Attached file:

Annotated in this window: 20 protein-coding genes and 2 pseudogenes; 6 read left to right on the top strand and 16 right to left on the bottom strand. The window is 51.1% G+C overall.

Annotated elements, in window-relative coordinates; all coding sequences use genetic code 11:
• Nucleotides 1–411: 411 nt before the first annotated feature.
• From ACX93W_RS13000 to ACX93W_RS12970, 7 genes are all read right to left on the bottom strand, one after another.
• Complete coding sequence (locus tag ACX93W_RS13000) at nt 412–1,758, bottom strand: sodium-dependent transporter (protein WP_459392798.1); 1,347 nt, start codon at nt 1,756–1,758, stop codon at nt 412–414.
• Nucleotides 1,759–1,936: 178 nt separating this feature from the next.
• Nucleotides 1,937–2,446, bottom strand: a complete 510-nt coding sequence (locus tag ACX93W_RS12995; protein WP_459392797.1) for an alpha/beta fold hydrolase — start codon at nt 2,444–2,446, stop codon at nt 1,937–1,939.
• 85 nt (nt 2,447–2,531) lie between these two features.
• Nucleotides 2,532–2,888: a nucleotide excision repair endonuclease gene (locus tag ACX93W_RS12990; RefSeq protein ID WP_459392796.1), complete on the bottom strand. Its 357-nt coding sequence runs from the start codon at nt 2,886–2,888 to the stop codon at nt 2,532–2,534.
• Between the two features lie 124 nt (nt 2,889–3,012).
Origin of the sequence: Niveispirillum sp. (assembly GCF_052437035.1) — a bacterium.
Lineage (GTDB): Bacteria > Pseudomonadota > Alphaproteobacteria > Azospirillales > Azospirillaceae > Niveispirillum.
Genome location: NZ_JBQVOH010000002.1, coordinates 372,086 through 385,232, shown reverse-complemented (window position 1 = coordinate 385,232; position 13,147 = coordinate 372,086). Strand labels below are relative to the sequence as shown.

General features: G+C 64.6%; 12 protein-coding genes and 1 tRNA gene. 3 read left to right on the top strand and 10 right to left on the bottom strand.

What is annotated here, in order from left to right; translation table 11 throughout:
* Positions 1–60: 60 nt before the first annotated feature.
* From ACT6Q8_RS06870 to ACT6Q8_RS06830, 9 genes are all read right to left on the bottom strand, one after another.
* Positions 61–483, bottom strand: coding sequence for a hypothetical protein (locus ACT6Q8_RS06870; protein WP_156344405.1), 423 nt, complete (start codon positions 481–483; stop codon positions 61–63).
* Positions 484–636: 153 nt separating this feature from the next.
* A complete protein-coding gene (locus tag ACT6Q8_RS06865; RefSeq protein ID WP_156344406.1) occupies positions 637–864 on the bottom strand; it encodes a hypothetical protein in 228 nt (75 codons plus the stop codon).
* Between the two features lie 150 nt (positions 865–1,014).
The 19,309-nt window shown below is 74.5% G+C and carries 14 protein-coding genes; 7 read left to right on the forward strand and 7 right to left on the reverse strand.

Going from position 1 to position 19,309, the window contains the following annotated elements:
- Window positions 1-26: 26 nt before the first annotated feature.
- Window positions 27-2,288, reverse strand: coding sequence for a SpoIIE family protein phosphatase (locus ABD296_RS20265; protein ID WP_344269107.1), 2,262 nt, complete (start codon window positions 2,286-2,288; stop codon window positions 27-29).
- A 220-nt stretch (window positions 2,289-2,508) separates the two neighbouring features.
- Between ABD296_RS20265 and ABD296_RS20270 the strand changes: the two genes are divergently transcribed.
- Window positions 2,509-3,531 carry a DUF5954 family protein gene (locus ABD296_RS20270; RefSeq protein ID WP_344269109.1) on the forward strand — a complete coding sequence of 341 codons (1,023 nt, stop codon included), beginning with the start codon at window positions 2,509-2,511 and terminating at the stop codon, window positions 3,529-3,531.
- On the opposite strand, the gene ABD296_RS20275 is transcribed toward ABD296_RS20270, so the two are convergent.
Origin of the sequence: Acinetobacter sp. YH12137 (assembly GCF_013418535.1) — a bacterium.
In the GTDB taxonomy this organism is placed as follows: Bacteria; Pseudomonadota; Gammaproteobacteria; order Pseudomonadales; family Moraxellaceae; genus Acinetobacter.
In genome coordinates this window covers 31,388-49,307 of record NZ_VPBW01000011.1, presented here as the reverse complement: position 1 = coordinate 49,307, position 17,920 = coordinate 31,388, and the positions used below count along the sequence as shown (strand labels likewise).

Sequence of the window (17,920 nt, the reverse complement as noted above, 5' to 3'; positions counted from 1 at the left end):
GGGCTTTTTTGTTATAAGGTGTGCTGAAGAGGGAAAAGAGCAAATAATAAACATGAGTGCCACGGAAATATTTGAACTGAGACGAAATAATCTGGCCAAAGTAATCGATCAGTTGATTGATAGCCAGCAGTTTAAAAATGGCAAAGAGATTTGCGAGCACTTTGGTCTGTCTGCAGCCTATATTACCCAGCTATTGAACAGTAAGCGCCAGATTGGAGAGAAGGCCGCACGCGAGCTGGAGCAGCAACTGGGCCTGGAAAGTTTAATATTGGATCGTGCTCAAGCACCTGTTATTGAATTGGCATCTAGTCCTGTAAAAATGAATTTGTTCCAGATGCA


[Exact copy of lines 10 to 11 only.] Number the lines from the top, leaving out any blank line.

• Between the two features lie 124 nt (nt 2,889–3,012).
Origin of the sequence: Niveispirillum sp. (assembly GCF_052437035.1) — a bacterium.